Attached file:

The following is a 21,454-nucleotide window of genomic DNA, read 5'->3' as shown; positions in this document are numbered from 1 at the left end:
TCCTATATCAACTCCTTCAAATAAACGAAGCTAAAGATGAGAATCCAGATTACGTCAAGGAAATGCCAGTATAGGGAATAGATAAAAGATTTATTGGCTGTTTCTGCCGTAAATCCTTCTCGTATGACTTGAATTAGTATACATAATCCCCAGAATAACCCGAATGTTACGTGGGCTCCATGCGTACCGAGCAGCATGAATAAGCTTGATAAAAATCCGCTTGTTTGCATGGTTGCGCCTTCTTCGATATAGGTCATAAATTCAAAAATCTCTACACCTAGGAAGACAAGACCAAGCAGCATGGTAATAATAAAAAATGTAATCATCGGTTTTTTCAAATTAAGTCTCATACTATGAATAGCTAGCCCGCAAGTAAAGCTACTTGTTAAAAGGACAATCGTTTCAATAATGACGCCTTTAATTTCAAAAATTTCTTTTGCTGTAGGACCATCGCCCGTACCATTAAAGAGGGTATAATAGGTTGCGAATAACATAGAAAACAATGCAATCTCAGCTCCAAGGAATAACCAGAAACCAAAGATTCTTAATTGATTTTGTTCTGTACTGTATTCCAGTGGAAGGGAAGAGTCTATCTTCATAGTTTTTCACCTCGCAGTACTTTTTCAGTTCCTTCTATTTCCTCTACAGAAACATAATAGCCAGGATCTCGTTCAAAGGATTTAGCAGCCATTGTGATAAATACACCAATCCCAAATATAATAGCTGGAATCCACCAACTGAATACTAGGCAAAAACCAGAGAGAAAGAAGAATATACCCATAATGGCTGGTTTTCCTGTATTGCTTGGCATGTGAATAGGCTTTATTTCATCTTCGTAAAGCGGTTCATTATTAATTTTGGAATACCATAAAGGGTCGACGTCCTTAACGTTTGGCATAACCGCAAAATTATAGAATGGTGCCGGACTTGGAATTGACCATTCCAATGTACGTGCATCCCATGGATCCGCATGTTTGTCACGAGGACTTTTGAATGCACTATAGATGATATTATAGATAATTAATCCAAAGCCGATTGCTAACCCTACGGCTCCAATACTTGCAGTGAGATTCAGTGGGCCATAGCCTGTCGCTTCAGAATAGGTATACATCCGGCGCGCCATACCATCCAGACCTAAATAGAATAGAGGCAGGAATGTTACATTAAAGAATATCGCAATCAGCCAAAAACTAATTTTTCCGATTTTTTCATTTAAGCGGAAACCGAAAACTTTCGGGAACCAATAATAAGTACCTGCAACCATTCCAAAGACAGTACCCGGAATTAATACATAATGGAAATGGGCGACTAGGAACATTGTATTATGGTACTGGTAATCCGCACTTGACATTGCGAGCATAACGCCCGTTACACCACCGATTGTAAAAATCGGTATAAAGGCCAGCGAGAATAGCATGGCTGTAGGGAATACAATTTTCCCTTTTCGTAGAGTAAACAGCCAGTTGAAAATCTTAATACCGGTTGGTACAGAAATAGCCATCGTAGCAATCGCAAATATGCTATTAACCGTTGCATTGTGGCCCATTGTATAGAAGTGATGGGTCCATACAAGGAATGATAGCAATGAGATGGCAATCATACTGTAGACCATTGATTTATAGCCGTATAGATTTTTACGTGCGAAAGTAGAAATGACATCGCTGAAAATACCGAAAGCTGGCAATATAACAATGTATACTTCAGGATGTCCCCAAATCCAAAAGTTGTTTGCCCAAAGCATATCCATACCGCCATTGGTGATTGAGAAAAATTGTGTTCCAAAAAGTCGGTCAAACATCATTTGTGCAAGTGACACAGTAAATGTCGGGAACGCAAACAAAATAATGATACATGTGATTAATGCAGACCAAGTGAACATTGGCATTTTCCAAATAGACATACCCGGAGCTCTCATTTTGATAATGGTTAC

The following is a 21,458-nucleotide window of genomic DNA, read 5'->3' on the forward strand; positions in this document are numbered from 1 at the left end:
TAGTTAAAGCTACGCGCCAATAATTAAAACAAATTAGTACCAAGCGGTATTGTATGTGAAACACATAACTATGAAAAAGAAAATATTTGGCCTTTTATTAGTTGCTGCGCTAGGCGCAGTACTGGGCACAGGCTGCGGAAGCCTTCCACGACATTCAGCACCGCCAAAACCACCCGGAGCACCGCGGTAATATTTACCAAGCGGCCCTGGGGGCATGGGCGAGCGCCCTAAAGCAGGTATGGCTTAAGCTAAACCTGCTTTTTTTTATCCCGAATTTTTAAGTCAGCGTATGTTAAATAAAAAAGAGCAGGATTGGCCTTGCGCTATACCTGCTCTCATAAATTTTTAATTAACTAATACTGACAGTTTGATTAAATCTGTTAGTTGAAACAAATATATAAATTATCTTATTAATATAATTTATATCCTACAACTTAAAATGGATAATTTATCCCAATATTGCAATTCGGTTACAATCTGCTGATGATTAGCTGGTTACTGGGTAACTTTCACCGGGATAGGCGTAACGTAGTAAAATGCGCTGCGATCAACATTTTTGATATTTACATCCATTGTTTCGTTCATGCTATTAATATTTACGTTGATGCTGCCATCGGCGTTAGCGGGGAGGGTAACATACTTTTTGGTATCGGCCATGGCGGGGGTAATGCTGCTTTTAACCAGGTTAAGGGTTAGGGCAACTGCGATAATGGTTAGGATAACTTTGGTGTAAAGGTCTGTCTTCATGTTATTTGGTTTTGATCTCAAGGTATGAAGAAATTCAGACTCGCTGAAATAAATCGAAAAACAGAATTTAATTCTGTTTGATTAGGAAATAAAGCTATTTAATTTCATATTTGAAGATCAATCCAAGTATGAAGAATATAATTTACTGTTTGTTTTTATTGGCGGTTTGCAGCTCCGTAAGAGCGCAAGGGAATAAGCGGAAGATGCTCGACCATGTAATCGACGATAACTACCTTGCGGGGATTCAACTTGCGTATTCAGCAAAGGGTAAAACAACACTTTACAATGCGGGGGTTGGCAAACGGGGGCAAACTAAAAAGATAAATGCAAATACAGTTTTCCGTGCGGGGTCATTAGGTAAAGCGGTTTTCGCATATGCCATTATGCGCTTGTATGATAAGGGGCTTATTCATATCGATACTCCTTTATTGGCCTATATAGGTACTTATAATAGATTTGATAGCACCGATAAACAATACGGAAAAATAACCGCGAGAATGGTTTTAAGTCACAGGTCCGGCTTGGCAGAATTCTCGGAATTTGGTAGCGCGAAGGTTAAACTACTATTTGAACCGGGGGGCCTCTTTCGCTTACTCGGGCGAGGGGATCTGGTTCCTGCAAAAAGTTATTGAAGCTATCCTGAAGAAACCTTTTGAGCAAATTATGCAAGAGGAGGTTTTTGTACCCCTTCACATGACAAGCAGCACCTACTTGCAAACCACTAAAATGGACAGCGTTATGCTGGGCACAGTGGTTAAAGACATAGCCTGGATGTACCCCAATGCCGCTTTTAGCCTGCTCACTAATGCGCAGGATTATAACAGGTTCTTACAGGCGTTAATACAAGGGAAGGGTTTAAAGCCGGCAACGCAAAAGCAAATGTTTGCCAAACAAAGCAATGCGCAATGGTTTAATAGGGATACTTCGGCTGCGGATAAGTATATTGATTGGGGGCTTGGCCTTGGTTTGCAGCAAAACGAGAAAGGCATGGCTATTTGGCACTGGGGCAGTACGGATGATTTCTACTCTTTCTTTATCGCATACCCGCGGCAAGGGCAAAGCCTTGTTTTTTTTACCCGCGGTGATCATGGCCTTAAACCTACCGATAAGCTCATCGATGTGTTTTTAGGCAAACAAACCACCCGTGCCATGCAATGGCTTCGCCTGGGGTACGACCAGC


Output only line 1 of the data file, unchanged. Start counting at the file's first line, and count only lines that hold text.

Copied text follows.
The following is a 21,454-nucleotide window of genomic DNA, read 5'->3' as shown; positions in this document are numbered from 1 at the left end: